On Sunday have breakfast with Santa and Mrs. Claus or join in the Reindeer Run at 1:30 p.m. which starts at the Goodsell Museum (antlers are provided) After the race take a break at the Strand and watch a holiday film (If you wear your antlers get ½ price matinee admission and a free small popcorn.) Well worth wearing antlers.
In Inlet, browse the shops and then stop by the Inlet Town Hall to have gifts wrapped for free. Enjoy a candy cane hunt at Arrowhead Park and a Children’s Holiday Film Festival, dog parade and tree lighting with Santa. Of course, that barely covers all that is offered. Keep in mind there is a shuttle that runs between the Thendara Station and Inlet for those not wanting to drive.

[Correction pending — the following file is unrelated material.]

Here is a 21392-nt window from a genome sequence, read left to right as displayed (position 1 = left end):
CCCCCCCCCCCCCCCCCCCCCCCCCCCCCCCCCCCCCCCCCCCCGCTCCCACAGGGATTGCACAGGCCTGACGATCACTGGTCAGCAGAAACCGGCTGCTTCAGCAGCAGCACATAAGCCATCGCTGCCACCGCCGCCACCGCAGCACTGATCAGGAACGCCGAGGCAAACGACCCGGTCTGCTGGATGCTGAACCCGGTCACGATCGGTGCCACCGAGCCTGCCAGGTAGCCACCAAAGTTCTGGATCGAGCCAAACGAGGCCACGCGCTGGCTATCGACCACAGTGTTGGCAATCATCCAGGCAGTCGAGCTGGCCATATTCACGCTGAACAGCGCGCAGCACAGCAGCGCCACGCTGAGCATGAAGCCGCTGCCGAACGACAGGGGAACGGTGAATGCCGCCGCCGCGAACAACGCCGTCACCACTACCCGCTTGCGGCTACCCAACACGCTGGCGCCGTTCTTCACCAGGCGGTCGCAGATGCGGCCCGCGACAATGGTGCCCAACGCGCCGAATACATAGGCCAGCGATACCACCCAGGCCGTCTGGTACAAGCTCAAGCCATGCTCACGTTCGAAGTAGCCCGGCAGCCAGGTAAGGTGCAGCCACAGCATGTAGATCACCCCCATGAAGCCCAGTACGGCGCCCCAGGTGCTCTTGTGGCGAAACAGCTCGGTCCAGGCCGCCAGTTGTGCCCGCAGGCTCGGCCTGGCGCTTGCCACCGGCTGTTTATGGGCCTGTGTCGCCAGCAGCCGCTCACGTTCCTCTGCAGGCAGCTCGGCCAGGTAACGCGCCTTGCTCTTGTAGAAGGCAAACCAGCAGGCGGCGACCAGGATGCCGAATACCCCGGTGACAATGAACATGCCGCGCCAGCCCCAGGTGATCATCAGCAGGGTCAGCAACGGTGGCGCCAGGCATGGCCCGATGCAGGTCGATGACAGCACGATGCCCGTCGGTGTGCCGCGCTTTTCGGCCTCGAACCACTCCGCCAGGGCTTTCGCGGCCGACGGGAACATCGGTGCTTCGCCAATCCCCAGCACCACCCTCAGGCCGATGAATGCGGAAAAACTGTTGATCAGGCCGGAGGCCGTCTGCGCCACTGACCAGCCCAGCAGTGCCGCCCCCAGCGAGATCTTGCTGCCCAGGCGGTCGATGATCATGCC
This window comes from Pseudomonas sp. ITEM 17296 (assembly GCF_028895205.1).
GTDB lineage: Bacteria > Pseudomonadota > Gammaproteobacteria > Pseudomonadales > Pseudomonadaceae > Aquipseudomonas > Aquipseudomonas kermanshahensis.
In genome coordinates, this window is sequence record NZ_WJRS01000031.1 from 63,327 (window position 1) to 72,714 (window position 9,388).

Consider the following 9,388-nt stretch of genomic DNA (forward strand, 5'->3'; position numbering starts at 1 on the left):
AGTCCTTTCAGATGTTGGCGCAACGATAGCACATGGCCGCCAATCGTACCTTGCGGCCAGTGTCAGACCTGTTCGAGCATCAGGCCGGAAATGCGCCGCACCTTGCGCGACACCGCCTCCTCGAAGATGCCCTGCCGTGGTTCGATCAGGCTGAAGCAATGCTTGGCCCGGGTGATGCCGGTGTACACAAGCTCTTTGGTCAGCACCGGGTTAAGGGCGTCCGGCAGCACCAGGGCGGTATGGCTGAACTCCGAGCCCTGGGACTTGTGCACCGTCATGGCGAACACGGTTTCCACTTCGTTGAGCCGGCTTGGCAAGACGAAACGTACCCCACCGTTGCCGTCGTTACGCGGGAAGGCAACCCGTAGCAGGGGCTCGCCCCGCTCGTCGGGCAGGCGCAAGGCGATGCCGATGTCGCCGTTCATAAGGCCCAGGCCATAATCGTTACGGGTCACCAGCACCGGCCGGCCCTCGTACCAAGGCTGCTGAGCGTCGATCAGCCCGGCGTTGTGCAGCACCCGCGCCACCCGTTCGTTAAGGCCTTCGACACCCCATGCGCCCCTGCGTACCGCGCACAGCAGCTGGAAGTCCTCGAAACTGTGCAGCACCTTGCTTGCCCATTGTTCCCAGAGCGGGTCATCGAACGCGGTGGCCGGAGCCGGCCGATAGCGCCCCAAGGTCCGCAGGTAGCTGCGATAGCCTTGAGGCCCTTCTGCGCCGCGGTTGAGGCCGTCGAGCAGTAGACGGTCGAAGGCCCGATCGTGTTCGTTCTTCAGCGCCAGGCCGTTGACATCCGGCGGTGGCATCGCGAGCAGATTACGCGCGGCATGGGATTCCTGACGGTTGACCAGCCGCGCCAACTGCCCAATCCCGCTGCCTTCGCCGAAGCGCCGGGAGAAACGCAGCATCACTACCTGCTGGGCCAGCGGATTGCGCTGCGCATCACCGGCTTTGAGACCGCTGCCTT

“Made in the Adirondacks” is the theme for the 14th Annual Indian Lake Country Christmas Tour (CCT), which gives visitors an inside view of the lives and work of more than 45 local and regional artisans and crafters.
Annelies Taylor, Technical Supporter for the Indian Lake Country Christmas Tour says, “We give out a map with all the various activities and crafts at the Chamber of Commerce as well as at any of the crafters’ homes. There are over 27 stops with some places hosting more than one artisan.”
According the Taylor each crafter strives to decorate his/her house in a festive manner. Guests are also greeted with hot cider and coffee when welcomed into various locations. People will have the opportunity to see how and where each craft and artwork is made. The Adirondack Center for the Arts will also be presenting Rogers and Hammerstein’s musical Cinderella at the Indian Lake Theatre.